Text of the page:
Thursday, January 27, 2011

Burntcore Week 36: The Road Not Taken


Picture 1

Picture 2

Burntcore's Choice: Picture 1

The Road Not Taken

I walked along the street, caught up in my thoughts and emotions as I tried to process what was going on. The opportunities were incredible. I was extremely lucky to even have these options to pick from. Some would call me selfish for being so indecisive, but how do you decide? When both seem so equally matched, what tips the scales?

If I were to just pick one, what if I picked wrong? What if I made the wrong choice? Was there such a thing as a wrong choice? Was there a right one?

My head started to hurt as I over-analyzed everything.

Frustrated, I sat down on a park bench near a stone sculpture with a small waterfall in it. I had walked past this city street countless times in my life and never really paid attention to it. It was quite pretty. There was stone and tile done in three different levels, built into the side of the hill. On top was a phrase inscribed in the stone. This again was something I had looked over in my daily rush to go to whatever thing was more important than looking around and slowing down.


I recognized the phrase from Hamlet, a play that I had read and reread many times for school. Such a simple phrase but wrought with so much meaning.

What did it mean to be true to myself? Should I follow my parents’ desires for the direction my life should go next or should I blaze my own trail? Was I strong enough? Would my parents be disappointed if I chose the other option? They said all they wanted was for me to be happy. Which of these would make me happy? Would one only provide a momentary happiness while the other provided lifelong fulfillment?

I know he wanted to help me make this decision, but this was something that I needed to make on my own.

The direction I knew my parents wanted me to take was safe and known. It would be comfortable and easy. I wouldn’t have to worry about anything. Did I want safe?

The other choice? It was fraught with the unknown, with the scary, with the uneasy, and doubt.

At first glance, it seemed like an easy decision: go with the comfortable and easy! But wait, would I not stagnate in such a place? Would my heart and my dreams be stifled in a place where there was nothing to spur me on to improve?

I looked at the phrase in the sculpture again.


In that moment, it felt like Polonius was speaking directly to me. In my mind, I saw the doomed counselor standing before me, his face earnest and forthright as he now counseled me in my dilemma.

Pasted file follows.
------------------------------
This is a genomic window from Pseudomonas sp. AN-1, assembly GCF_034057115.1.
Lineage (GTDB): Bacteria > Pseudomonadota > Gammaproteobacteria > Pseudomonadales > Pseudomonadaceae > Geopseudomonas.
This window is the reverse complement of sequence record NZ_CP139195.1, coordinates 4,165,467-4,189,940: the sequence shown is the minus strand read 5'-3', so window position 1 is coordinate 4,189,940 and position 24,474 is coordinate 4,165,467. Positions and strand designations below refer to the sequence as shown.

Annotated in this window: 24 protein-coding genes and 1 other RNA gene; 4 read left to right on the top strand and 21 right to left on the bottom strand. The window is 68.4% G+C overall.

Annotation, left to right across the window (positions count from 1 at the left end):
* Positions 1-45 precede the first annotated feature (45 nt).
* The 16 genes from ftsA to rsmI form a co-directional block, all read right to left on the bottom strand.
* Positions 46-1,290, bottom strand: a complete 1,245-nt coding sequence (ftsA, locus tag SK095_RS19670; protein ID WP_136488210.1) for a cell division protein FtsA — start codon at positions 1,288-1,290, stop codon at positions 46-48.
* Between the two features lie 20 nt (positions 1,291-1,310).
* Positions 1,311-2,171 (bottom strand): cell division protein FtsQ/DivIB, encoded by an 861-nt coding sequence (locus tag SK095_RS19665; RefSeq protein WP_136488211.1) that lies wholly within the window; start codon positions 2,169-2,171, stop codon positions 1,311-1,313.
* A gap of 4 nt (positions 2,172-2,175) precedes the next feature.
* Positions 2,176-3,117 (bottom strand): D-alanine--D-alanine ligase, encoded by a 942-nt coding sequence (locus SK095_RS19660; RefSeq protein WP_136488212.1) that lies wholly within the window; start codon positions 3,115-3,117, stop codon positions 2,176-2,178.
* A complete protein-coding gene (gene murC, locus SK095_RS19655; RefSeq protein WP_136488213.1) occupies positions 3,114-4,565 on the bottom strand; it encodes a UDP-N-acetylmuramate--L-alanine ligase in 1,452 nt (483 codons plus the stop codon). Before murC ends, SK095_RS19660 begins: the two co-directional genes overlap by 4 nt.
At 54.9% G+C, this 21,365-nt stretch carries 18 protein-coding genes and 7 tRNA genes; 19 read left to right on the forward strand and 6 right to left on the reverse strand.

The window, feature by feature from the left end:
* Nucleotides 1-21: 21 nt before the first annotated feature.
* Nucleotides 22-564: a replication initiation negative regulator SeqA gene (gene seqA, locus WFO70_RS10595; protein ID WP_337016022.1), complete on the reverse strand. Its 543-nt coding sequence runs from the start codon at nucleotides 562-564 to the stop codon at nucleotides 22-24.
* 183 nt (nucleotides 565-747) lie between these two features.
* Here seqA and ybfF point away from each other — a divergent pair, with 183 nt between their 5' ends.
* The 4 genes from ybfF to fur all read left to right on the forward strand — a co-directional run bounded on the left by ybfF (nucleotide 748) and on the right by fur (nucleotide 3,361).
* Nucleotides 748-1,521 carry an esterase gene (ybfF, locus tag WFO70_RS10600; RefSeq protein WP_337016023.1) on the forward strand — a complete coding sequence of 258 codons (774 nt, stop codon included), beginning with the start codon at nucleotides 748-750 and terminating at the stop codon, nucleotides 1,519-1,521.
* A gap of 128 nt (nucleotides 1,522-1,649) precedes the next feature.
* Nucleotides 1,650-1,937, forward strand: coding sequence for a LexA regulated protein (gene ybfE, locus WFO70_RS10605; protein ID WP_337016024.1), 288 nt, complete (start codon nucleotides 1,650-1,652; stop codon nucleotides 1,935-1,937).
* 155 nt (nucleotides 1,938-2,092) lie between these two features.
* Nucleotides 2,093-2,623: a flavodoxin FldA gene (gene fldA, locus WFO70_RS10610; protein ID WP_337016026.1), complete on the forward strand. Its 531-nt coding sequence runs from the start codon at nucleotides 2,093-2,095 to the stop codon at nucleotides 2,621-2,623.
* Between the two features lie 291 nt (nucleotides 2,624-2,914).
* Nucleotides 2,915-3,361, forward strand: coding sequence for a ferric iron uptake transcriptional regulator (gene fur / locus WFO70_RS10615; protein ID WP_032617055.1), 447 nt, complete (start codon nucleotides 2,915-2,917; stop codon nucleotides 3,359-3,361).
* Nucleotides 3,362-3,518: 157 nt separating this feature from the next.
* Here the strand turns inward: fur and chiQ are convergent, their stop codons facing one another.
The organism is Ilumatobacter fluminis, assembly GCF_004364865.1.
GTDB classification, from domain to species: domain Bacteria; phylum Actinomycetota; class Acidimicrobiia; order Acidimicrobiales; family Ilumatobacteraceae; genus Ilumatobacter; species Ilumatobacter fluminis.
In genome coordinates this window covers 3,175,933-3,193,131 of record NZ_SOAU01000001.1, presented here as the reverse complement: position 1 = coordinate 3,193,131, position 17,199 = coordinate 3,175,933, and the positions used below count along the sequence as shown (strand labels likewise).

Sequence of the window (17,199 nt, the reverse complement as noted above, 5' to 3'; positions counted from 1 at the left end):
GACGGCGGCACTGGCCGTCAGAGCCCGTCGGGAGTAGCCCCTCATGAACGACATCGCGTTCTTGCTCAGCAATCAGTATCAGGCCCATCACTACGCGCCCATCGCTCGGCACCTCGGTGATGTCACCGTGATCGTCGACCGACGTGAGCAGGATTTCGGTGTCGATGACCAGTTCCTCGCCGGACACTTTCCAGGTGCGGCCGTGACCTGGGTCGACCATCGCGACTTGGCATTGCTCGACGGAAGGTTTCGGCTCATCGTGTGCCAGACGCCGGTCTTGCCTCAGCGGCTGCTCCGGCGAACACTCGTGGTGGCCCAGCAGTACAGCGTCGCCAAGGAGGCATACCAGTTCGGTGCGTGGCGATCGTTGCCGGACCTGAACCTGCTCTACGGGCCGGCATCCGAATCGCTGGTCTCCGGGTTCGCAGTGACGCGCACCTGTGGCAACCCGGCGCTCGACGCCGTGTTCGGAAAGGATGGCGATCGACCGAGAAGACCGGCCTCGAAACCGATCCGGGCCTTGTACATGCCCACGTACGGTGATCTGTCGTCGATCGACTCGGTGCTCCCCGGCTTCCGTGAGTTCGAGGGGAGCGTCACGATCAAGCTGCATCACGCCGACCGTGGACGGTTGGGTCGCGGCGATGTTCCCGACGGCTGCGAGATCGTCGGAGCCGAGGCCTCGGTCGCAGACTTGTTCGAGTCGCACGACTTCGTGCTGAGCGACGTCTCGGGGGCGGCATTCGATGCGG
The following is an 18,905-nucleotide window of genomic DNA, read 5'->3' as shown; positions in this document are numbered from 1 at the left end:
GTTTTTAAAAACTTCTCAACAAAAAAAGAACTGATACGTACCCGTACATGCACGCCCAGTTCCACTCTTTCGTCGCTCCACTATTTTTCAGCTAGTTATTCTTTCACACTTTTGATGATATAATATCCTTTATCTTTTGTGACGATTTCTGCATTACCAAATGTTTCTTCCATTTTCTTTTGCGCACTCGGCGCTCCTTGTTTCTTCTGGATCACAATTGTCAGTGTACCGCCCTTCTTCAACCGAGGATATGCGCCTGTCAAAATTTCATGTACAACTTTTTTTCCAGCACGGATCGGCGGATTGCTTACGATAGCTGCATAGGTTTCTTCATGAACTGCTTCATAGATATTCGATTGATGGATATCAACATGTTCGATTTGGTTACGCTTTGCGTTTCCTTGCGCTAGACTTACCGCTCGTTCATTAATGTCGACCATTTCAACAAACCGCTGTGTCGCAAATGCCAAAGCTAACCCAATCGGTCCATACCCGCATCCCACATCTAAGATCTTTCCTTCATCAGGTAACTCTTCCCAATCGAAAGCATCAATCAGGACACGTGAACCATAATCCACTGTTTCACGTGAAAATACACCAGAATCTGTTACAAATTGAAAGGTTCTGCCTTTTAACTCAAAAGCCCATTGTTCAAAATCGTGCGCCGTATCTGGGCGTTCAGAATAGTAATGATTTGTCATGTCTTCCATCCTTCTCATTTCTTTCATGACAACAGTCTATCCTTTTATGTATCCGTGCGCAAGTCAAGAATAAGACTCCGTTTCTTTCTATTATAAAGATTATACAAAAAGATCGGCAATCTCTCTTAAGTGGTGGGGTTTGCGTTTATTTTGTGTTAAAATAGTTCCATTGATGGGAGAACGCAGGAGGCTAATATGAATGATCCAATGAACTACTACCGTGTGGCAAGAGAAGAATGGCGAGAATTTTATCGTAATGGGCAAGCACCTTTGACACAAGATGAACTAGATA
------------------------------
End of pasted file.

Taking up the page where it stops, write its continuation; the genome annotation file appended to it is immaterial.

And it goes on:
”This above all: to thine own self be true,
And it must follow, as the night the day,
Thou canst not then be false to any man.
Farewell, my blessing season this in thee!” 1

It was like Polonius had brought forth the sun to my face and cleared the confusion of my mind. The indecision was gone. I felt silly now, thinking so much into this like there was really a decision to be made when the answer was now glaringly obvious.

My heart called for the one place where I knew I could grow and learn and expand, where I may not always know what was going to happen the next day, but I could guarantee that it was my choice. Not every day would be good or easy, but I would exist in each and every day. I would not coast on what I knew or experienced already. I would try new things, eat new foods, and listen to new music. Each day that I didn’t try something new would be a wasted day. I would make the most of each and every experience, both good and bad. There may be easy days ahead, but there would be hard days.... those days I would grow the most.

I stood up, full of renewed resolve, and started walking back towards home. This time, I took the time to look around and enjoy the life around me. I even took a different way home than I normally did. It felt like the first step in accepting my decision for my future.

As I turned a corner on the street, I happened to look in the window of a store as I passed. It was a small, independent bookstore, yet again another example of something I never noticed. In the window was a selection of poetry books, the first one I laid eyes on was a compilation of Robert Frost poems. I smiled as I continued on my journey, the infamous words of Robert Frost hovering to the surface of my mind as my life took a path as he did, to the road less traveled.

“TWO roads diverged in a yellow wood,
And sorry I could not travel both
And be one traveler, long I stood
And looked down one as far as I could
To where it bent in the undergrowth;

Then took the other, as just as fair,
And having perhaps the better claim,
Because it was grassy and wanted wear;
Though as for that the passing there
Had worn them really about the same,

And both that morning equally lay
In leaves no step had trodden black.
Oh, I kept the first for another day!
Yet knowing how way leads on to way,
I doubted if I should ever come back.

I shall be telling this with a sigh
Somewhere ages and ages hence:
Two roads diverged in a wood, and I—
I took the one less traveled by,
And that has made all the difference.” 2

I laughed as I walked, feeling lighter and happier than I had in a long time.

The one less traveled by, indeed. Well said, Mr. Frost.

1 – Shakespeare - Hamlet – Hamlet Act 1, scene 3 - Polonios to Laertes

2 – Robert Frost – Mountain Interval – “The Road Not Taken”